Propyl gallate is an antioxidant that is used in cosmetics and personal care products as a preservative to prevent microbial contamination and product degradation.
Propyl gallate is an ester formed by the condensation of gallic acid and propanol. Gallic acid is derived from gallnuts, sumac, witch hazel, tea leaves, oak bark, and other plants. Propanol is a primary alcohol that is formed naturally in small amounts during many fermentation processes.
Propyl gallate has been used as a food additive since 1948. When it is added to foods containing oils and fats, it functions as an antioxidant to protect against oxidation by hydrogen peroxide and oxygen free radicals.
Propyl gallate is soluble in ethanol, ethyl ether, oil, lard, and aqueous solutions of polyethylene glycol (PEG) ethers of cetyl alcohol, but only slightly soluble in water. A 2007 safety assessment of propyl gallate states that it is used as an antioxidant in a reported 167 cosmetic products at maximum concentrations of 0.1%. Propyl gallate is used in many product categories, including lipsticks, bath products, skin cleansing products, moisturizers, skin care products, makeup products, self-tanning products, and sunscreen and suntan products. It is sometimes used as a packaging material, and may also found in some adhesives and lubricants.
In order to explain how antioxidants like propyl gallate work, it’s first necessary to understand free radicals. In chemistry, a free radical is an atom, molecule, or ion that has a single unpaired electron in the atomic orbital. Under normal circumstances, an atomic orbital is capable of holding two electrons. However, since free radicals only have one electron, they are unstable and highly reactive. The problem arises when free radicals attempt to become more stable by donating their single electron to another molecule or accepting an electron from another molecule.
As an antioxidant, propyl gallate protects cosmetic products from oxidation, which is the loss of electrons. For example, when products are exposed to air, oxygen from the air is reduced, gaining electrons from ingredients such as fats and oils in the formulation. Oxidation can also be caused by factors such as heat, light, and moisture. Oxidation results in rancidity, color changes, viscosity changes and deterioration of active ingredients in finished products. By adding an antioxidant preservative like propyl gallate to cosmetic formulations, the product will be less susceptible to degradation when exposed to environmental elements.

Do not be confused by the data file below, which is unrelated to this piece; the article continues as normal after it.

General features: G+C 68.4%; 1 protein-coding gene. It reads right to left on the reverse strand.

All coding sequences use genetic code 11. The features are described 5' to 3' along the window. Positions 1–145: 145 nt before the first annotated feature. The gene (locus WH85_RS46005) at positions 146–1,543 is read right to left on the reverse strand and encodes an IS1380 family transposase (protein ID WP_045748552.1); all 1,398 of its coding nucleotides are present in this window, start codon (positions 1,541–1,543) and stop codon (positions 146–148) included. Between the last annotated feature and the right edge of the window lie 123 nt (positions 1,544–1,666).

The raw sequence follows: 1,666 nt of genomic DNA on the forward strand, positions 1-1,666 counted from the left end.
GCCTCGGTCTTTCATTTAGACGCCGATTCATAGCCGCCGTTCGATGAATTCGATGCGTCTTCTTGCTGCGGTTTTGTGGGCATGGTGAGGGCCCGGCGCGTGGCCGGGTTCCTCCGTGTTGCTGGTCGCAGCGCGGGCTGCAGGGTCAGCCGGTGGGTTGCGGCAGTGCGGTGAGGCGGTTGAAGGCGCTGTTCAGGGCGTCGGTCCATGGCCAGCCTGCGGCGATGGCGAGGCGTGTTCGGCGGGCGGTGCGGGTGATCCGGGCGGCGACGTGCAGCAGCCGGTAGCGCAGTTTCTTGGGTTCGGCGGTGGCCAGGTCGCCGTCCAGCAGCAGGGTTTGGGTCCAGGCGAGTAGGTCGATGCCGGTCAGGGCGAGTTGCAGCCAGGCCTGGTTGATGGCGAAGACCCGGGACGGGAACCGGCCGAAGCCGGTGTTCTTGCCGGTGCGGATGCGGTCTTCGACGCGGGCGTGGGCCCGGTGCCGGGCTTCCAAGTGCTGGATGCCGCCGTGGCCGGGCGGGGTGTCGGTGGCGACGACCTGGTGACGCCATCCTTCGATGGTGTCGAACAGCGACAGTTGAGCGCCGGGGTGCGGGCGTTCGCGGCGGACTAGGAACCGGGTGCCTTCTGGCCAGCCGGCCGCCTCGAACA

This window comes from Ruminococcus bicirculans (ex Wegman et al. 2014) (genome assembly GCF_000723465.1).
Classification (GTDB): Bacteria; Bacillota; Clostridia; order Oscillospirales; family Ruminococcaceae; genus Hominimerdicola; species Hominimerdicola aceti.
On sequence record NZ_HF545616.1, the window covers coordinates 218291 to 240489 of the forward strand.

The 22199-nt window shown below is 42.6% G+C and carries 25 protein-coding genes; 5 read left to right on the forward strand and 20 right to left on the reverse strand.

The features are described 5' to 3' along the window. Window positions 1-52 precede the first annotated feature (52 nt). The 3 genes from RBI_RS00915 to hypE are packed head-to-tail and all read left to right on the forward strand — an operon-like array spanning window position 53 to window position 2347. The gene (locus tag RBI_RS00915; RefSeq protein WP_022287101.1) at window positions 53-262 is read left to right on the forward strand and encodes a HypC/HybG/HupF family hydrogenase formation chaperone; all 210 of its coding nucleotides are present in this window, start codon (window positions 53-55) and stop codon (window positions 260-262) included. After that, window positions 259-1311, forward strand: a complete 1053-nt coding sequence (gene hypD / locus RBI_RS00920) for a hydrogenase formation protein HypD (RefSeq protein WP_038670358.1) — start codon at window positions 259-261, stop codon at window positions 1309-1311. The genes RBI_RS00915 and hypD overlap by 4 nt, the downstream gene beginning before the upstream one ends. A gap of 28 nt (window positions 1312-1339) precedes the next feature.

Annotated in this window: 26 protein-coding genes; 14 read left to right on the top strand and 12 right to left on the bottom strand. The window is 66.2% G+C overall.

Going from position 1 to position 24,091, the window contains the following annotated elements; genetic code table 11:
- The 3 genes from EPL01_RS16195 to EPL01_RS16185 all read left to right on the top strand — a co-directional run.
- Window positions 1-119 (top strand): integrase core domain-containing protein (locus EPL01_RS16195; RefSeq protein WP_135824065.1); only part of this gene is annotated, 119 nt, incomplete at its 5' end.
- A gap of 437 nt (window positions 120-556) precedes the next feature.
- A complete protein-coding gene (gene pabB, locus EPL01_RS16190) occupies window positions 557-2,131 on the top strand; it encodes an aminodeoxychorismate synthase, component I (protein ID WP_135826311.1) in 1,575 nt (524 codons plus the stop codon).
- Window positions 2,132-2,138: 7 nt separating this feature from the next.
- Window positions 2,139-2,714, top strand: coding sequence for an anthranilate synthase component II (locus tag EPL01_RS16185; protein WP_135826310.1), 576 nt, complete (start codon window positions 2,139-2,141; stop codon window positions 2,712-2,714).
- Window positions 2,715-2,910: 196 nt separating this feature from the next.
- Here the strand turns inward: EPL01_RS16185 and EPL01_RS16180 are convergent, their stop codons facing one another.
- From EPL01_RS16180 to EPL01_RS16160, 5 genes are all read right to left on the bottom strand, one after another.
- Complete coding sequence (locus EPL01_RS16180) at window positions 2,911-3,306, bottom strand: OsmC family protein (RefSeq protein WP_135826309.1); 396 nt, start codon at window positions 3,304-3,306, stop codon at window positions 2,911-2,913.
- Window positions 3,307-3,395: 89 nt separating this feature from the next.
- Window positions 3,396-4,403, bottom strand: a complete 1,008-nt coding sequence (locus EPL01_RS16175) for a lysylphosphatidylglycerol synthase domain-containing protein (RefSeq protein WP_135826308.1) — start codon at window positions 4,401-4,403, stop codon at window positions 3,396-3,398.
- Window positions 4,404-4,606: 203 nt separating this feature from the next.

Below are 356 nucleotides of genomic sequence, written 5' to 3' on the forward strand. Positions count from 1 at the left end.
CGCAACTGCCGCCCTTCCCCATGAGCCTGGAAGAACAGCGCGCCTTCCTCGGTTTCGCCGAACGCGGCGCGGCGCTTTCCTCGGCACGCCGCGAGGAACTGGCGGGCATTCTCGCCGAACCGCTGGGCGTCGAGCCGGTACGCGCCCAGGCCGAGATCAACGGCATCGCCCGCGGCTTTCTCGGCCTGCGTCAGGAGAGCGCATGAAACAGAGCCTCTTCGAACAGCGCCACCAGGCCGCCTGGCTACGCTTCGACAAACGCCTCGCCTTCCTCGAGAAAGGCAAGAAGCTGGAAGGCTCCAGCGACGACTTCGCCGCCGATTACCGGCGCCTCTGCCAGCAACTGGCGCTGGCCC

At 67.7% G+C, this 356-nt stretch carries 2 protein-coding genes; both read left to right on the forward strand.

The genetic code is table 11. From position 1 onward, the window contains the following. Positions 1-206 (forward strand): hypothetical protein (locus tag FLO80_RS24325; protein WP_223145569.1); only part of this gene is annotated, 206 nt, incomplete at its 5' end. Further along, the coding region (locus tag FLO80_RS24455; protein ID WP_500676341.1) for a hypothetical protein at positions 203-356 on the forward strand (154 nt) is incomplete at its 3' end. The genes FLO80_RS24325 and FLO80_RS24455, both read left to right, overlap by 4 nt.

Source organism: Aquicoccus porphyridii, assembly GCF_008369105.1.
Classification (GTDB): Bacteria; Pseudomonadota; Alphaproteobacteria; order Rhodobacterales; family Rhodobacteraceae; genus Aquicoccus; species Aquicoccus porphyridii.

Propyl gallate also possesses antimicrobial activity. For instance, propyl gallate has shown to have a strong lethal effect against E. coli bacteria. Protecting cosmetics and personal care products against microbial contamination is important since these products are highly susceptible to microbial growth. The most susceptible products are creams and lotions that are packaged in jars, opened frequently, and applied to the skin with the fingers. Inadvertent contamination may also occur after the use of makeup brushes around the eyes or other parts of the face that touch the skin and the cosmetic repeatedly. Each use increases the chance for contamination. Microbial contamination can lead to significant health problems, from skin irritation to infections. Preservatives with antimicrobial activity, such as propyl gallate, can help to prevent these problems.
According to the United States Food and Drug Administration (FDA), propyl gallate is a generally recognized as safe (GRAS) antioxidant to protect fats, oils, and fat-containing food from rancidity that results from the formation of peroxides. The FDA restricts the use of propyl gallate to a maximum concentration of 0.02% of the fat or oil content of the food.
The safety of propyl gallate has been assessed by the Cosmetic Ingredient Review (CIR) Expert Panel. The Panel noted that little systemic toxicity was associated with oral or dermal exposure to propyl gallate. However, propyl gallate has been shown to be a dermal sensitizer at concentrations of 1% and greater. Because of the potential for sensitization, the CIR Expert Panel set a concentration limitation of 0.1% for propyl gallate use in cosmetic and personal care products. Otherwise, the Panel concluded that propyl gallate was safe in the practices of use in cosmetics and personal care products.
References: Wikipedia, “Propyl Gallate”, Cosmetics Info, “Propyl Gallate”, Int J Toxicol. 2007;26 Suppl 3:89-118, Journal of Food Protection, 1977, 40(8), 520-522.